Madin sang her praises frenziedly beside her. Leguna’s arms got goosebumps as he cringed. He realized Madin was not doing anything more for the ritual after a few moments and moved over to him.
Madin turned to look at the little boy.
“Still conducting the ritual?”
“No. Pyro’s will has descended, so my part of the ritual is over. I must, however, continue to sing his praises until he ascends again, I would be shaming myself as his devout servant if I didn’t.”
“What about Eirinn? What’s up with her?” Leguna asked quickly to stop the priest from singing the bastard’s praises again.
“Don’t worry,” Madin said as he shot Eirinn a gentle glance, “She is bathing in His glory. She will be a very powerful priestess.”
Leguna picked up that this turn of events was unusual from Madin’s tone and actions.
“Yes,” Madin smiled, “Just wait patiently. She will be fine.”
Eirinn was still in the same prayer hall, but she it felt different in some way. She saw Madin talking to Leguna, which was normal, but she could also see herself kneeling. It was like her eyes had popped out of her skull and were floating in the sky, only, it didn’t feel like she was seeing through eyes, whether hers or not, anymore.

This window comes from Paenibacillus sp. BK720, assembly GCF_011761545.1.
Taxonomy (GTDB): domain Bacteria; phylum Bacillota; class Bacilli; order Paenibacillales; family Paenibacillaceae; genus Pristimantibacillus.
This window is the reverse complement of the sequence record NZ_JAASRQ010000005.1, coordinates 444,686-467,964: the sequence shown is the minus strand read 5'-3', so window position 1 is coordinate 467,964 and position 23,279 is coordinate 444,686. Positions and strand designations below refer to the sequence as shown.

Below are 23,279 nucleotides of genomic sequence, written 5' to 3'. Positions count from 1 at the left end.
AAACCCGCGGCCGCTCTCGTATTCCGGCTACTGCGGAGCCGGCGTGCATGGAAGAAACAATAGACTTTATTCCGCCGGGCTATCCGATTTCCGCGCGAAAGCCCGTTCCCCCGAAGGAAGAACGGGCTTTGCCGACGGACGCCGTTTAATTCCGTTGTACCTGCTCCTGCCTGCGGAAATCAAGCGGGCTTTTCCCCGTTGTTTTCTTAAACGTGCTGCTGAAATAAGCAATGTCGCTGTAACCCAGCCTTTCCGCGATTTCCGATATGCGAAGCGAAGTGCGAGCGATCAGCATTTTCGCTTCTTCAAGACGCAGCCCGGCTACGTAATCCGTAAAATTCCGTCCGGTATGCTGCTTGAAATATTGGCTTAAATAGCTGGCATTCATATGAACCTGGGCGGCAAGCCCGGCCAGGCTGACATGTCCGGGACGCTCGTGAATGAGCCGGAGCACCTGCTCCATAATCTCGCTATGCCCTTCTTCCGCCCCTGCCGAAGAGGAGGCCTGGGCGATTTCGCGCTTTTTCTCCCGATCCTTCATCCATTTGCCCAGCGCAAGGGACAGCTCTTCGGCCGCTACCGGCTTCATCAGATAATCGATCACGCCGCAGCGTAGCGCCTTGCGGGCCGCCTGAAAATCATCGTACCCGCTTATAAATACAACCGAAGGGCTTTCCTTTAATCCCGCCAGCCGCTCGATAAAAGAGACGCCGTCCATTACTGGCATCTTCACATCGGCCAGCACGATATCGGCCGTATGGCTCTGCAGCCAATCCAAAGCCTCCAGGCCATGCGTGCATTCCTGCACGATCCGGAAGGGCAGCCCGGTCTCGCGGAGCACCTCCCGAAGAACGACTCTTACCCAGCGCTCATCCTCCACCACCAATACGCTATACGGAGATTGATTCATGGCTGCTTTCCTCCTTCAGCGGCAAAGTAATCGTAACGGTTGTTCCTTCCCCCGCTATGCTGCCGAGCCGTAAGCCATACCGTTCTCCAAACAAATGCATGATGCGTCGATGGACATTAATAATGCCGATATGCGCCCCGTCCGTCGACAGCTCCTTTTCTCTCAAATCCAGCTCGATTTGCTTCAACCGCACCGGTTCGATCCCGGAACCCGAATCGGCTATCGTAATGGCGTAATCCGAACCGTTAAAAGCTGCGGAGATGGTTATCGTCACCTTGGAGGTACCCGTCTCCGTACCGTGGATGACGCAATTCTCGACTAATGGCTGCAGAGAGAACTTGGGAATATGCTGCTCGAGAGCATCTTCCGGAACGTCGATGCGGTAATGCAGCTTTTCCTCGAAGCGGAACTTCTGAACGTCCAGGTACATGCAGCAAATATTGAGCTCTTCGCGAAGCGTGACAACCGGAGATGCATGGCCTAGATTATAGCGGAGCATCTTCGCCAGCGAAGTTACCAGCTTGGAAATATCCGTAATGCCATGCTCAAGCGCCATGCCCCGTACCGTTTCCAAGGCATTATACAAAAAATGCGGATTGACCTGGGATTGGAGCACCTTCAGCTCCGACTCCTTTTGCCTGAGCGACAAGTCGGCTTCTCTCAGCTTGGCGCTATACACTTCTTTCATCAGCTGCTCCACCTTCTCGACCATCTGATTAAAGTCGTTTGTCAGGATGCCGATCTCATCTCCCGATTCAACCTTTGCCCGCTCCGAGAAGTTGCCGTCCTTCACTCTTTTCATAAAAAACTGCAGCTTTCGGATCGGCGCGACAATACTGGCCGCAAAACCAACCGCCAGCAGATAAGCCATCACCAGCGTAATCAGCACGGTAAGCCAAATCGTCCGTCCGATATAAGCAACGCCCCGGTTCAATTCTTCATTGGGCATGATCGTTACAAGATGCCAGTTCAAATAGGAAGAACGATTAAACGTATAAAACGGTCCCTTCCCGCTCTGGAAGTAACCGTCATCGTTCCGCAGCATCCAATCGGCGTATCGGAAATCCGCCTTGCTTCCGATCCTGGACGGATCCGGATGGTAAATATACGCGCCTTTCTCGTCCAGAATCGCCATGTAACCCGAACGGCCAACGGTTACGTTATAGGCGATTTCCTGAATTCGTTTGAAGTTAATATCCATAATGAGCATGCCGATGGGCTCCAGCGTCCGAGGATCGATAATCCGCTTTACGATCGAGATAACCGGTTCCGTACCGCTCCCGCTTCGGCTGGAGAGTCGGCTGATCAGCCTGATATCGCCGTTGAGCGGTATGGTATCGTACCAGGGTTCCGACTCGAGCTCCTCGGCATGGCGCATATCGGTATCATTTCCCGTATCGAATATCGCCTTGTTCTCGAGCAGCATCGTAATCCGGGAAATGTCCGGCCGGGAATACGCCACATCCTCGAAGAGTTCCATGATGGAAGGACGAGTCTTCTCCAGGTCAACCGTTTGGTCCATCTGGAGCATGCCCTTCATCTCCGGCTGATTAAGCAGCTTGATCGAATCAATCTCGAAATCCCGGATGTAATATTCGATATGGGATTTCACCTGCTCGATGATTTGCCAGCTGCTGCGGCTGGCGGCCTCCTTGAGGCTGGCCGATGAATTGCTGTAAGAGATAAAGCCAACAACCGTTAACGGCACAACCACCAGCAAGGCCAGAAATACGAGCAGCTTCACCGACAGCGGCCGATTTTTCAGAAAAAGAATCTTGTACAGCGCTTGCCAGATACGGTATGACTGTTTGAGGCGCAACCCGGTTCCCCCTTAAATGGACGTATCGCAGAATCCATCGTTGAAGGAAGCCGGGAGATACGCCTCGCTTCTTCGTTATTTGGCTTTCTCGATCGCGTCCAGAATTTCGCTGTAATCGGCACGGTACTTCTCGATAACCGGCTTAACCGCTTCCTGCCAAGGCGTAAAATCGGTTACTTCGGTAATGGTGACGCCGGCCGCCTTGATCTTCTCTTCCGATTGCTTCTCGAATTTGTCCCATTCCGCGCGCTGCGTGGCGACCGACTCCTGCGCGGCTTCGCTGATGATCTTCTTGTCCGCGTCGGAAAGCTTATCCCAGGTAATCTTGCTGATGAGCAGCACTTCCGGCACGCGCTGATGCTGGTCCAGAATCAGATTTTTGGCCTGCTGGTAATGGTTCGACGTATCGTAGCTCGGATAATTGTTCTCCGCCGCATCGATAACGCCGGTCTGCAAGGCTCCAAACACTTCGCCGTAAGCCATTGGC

In reality, the body she saw was not her own, nor was it Leguna and Madin she saw either. Everything was a construct, a small pocket of reality Pyro had made. The pocket reflected the real world, but was distinct and almost entirely disconnected from it. Eirinn could not leave without the pocket’s creator’s permission.
“A reason. I want a reason why you should be my devotee,” a voice echoed in the room.
It was different from what Leguna had heard moments earlier. It was still the same voice, but it was regal, even divine, but not as aloof. Instead, it had a hint of appreciation, closeness, and gentleness. The voice seemed to be created by the realm itself vibrating, oscillating his voice into existence. It was not entirely wrong either.
“I…” Eirinn was incredibly nervous. She was a cowardly, genteel girl. But now, she was facing the most mysterious power in the world. It was just a small fragment of its will, but it was enough to shake her to the core.
Eirinn’s nerves birthed an answer that would flabbergast even Madin.
“I don’t really know myself.”
Pyro didn’t think he would actually get this response.
“Then why have you chosen to believe in me?”